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The Importance of Range

What do hedgehogs, foxes, frogs and birds have in common?

Give up? Well, they’re all used to explain the importance of having range.

David Epstein’s 2019 book Range: Why Generalists Triumph in a Specialized World makes for a fascinating read, introducing various analogies to explain why having a breadth of knowledge and experience is so vital.

A grayscale photo of David Epstein, next to his book 'Range: Why Generalists Triumph in a Specialized World". A speech bubble from Epstein says 'Different kind of inspiration'.

Let’s start with the hedgehogs and foxes. Referencing Philip Tetlock’s well-known nicknames, Epstein explains the key differences between the narrow-view hedgehogs “who know one big thing”, and the integrator foxes, “who know many things”.

Epstein explains:

“Hedgehog experts were deep but narrow. Some had spent their careers studying a single problem [...] They fashioned tidy theories of how the world works through the single lens of their specialty, and then bent every event to fit them. The hedgehogs, according to Tetlock, ‘toil devotedly’ within one tradition of their specialty, ‘and reach for formulaic solutions to ill-defined problems.’ Outcomes did not matter; they were proven right by both successes and failures, and burrowed further into their ideas. It made them outstanding at predicting the past, but dart-throwing chimps at predicting the future.

“The foxes, meanwhile, ‘draw from an eclectic array of traditions, and accept ambiguity and contradiction,’ Tetlock wrote. Where hedgehogs represented narrowness, foxes ranged outside a single discipline or theory and embodied breadth. Incredibly, the hedgehogs performed especially poorly on long-term predictions within their domain of expertise.”

These nicknames do a sterling job of explaining why specialists might struggle to make long-term predictions, but in what other ways is having a wider view important? And how do we develop range in the first place?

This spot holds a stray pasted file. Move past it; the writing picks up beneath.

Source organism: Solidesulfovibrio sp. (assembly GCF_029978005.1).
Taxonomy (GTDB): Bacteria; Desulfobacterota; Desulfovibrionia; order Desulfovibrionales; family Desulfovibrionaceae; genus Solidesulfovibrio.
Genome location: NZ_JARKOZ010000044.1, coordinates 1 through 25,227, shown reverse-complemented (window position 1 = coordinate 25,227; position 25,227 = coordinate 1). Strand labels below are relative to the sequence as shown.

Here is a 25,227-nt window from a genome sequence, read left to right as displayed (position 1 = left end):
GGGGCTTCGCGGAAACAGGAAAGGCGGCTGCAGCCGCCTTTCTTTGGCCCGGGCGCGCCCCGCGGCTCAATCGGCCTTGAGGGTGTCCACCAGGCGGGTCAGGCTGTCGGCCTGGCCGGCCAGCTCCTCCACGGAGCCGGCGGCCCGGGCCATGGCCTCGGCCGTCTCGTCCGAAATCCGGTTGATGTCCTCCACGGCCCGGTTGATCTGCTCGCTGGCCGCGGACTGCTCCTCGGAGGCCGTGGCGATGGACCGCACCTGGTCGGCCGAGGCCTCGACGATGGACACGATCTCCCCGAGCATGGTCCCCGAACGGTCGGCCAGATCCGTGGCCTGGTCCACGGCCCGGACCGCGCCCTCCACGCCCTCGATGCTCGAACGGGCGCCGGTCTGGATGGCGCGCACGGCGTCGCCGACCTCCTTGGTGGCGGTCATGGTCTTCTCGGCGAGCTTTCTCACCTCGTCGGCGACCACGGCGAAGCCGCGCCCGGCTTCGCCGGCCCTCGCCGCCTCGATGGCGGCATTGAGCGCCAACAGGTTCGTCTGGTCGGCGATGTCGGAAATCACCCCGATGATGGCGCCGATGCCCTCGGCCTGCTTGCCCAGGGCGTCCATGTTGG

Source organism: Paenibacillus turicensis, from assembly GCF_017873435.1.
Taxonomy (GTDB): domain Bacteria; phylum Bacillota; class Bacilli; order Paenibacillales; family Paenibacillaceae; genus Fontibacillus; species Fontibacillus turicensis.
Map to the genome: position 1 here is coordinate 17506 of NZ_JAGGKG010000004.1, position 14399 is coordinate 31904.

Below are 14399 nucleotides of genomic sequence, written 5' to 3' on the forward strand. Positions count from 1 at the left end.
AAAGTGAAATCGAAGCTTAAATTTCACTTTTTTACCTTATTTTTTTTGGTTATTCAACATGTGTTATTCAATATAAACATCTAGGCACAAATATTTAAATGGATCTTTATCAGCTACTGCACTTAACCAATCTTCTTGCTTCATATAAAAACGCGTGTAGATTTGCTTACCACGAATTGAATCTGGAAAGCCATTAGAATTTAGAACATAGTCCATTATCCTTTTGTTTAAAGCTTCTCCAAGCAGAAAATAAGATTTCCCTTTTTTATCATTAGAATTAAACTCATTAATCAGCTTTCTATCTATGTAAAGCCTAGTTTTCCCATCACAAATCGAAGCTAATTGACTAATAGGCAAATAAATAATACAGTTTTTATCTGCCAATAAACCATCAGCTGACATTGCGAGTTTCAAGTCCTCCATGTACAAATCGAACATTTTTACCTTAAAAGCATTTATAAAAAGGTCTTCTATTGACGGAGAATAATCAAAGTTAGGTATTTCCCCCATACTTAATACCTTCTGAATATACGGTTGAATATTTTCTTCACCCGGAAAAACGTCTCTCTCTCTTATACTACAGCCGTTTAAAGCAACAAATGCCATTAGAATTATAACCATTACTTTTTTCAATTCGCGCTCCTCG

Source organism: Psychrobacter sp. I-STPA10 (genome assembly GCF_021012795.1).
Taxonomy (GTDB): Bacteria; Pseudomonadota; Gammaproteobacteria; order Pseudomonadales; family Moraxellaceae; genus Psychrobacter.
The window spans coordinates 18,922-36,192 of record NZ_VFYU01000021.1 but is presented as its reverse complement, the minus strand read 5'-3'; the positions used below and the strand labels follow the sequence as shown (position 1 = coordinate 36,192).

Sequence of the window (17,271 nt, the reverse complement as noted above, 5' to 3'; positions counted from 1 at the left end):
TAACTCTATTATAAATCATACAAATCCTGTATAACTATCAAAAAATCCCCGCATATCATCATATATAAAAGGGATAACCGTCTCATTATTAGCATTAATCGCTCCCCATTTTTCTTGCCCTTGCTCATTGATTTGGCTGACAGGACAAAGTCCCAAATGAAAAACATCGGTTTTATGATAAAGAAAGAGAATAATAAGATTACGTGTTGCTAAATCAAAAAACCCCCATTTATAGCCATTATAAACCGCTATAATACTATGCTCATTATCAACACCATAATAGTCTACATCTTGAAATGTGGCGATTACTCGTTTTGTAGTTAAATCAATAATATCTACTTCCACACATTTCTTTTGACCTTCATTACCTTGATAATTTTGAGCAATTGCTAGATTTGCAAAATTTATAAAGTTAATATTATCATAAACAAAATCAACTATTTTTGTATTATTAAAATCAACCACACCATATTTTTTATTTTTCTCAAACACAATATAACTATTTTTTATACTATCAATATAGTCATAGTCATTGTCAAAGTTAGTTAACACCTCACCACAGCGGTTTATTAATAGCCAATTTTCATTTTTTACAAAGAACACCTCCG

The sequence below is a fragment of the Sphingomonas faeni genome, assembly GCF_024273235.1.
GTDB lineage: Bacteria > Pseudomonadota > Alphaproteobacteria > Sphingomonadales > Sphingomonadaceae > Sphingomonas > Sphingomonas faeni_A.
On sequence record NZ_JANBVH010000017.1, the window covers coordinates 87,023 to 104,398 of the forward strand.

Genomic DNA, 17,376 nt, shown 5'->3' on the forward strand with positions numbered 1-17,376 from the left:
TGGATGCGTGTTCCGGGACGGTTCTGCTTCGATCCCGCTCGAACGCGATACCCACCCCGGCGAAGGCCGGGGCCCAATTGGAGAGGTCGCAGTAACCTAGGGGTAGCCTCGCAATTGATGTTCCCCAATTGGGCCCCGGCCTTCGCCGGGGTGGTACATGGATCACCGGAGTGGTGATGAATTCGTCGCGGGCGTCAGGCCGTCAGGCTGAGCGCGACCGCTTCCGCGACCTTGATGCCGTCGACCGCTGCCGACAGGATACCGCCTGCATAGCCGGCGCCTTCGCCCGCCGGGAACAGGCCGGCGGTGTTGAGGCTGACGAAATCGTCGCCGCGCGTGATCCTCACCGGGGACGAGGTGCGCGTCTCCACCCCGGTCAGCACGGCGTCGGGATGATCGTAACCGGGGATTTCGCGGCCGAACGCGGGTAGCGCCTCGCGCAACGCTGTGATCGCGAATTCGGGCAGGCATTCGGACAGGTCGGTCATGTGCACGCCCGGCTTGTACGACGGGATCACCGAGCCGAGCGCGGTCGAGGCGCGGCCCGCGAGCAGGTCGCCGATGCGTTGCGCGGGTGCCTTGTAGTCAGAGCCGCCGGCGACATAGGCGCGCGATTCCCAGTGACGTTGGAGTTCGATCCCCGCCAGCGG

Epstein argues that the way to develop range is by sampling widely, gaining a breadth of experiences, taking detours, experimenting relentlessly and juggling many interests. A certain someone by the name of Michelangelo did just that…

Epstein writes:

“Popular lore holds that the sculptor Michelangelo would see a full figure in a block of marble before he ever touched it, and simply chip away the excess stone to free the figure inside. It is an exquisitely beautiful image. It just isn't true.

“Art historian William Wallace showed that Michelangelo was actually a test-and-learn all-star. He constantly changed his mind and altered his sculptural plans as he worked. He left three-fifths of his sculptures unfinished, each time moving on to something more promising. The first line of Wallace's analysis: ‘Michelangelo did not expound a theory of art."’ He tried, then went from there. He was a sculptor, painter, master architect, and made engineering designs for fortifications in Florence. In his late twenties, he even pushed visual art aside to spend time writing poems, half of which he left unfinished […] He started with an idea, tested it, changed it, and readily abandoned it for a better project fit. Michelangelo might have fit well in Silicon Valley; he was a relentless iterator.”

Whilst abandoning a project midway through may sound chaotic and unproductive, there is some science behind it. Epstein points to the work of entrepreneur and best-selling business writer, Seth Godin, to explain why.

In his 2007 book, The Dip, Godin writes:

“’Quitters never win and winners never quit’ is bad advice: it’s true that quitters can’t win, but in fact winners quit all the time. The key to quitting successfully is quitting the right things at the right time. Strategic quitting is a hallmark of successful organizations and people. Serial and reactive quitting are habits of unsuccessful people.”

So, what exactly does Godin mean by that? Epstein unpacks the idea:

“Godin argued that ‘winners’ — he generally meant individuals who reach the apex of their domain — quit fast and often when they detect that a plan is not the best fit, and do not feel bad about it. ‘We fail,’ he wrote, when we stick with ‘tasks we don't have the guts to quit.’ Godin clearly did not advocate quitting simply because a pursuit is difficult.

“Persevering through difficulty is a competitive advantage for any traveller of a long road, but he suggested that knowing when to quit is such a big strategic advantage that every single person, before undertaking an endeavor, should enumerate conditions under which they should quit. The important trick, he said, is staying attuned to whether switching is simply a failure of perseverance, or astute recognition that better matches are available.”